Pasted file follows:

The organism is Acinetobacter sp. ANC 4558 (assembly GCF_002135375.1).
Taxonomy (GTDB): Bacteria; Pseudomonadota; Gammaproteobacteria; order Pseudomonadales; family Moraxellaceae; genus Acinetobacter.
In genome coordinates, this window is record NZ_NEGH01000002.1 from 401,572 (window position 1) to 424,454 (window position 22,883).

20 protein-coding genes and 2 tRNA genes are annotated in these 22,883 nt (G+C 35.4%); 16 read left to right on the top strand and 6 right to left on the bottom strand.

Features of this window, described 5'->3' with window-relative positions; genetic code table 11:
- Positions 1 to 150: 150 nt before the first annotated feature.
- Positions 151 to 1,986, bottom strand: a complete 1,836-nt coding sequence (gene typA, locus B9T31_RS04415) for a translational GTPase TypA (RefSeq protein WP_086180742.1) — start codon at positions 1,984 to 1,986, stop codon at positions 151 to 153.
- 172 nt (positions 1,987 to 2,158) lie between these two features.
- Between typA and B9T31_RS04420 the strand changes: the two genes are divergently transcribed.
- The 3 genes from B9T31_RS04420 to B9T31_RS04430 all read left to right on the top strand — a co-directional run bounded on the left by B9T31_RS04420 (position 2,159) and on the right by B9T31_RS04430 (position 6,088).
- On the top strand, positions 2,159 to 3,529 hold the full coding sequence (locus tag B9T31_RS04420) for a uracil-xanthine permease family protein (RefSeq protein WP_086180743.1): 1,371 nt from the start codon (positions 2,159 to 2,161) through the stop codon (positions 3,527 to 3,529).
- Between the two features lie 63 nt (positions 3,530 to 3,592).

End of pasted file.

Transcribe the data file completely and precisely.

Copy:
The organism is Acinetobacter sp. ANC 4558 (assembly GCF_002135375.1).
Taxonomy (GTDB): Bacteria; Pseudomonadota; Gammaproteobacteria; order Pseudomonadales; family Moraxellaceae; genus Acinetobacter.
In genome coordinates, this window is record NZ_NEGH01000002.1 from 401,572 (window position 1) to 424,454 (window position 22,883).

20 protein-coding genes and 2 tRNA genes are annotated in these 22,883 nt (G+C 35.4%); 16 read left to right on the top strand and 6 right to left on the bottom strand.

Features of this window, described 5'->3' with window-relative positions; genetic code table 11:
- Positions 1 to 150: 150 nt before the first annotated feature.
- Positions 151 to 1,986, bottom strand: a complete 1,836-nt coding sequence (gene typA, locus B9T31_RS04415) for a translational GTPase TypA (RefSeq protein WP_086180742.1) — start codon at positions 1,984 to 1,986, stop codon at positions 151 to 153.
- 172 nt (positions 1,987 to 2,158) lie between these two features.
- Between typA and B9T31_RS04420 the strand changes: the two genes are divergently transcribed.
- The 3 genes from B9T31_RS04420 to B9T31_RS04430 all read left to right on the top strand — a co-directional run bounded on the left by B9T31_RS04420 (position 2,159) and on the right by B9T31_RS04430 (position 6,088).
- On the top strand, positions 2,159 to 3,529 hold the full coding sequence (locus tag B9T31_RS04420) for a uracil-xanthine permease family protein (RefSeq protein WP_086180743.1): 1,371 nt from the start codon (positions 2,159 to 2,161) through the stop codon (positions 3,527 to 3,529).
- Between the two features lie 63 nt (positions 3,530 to 3,592).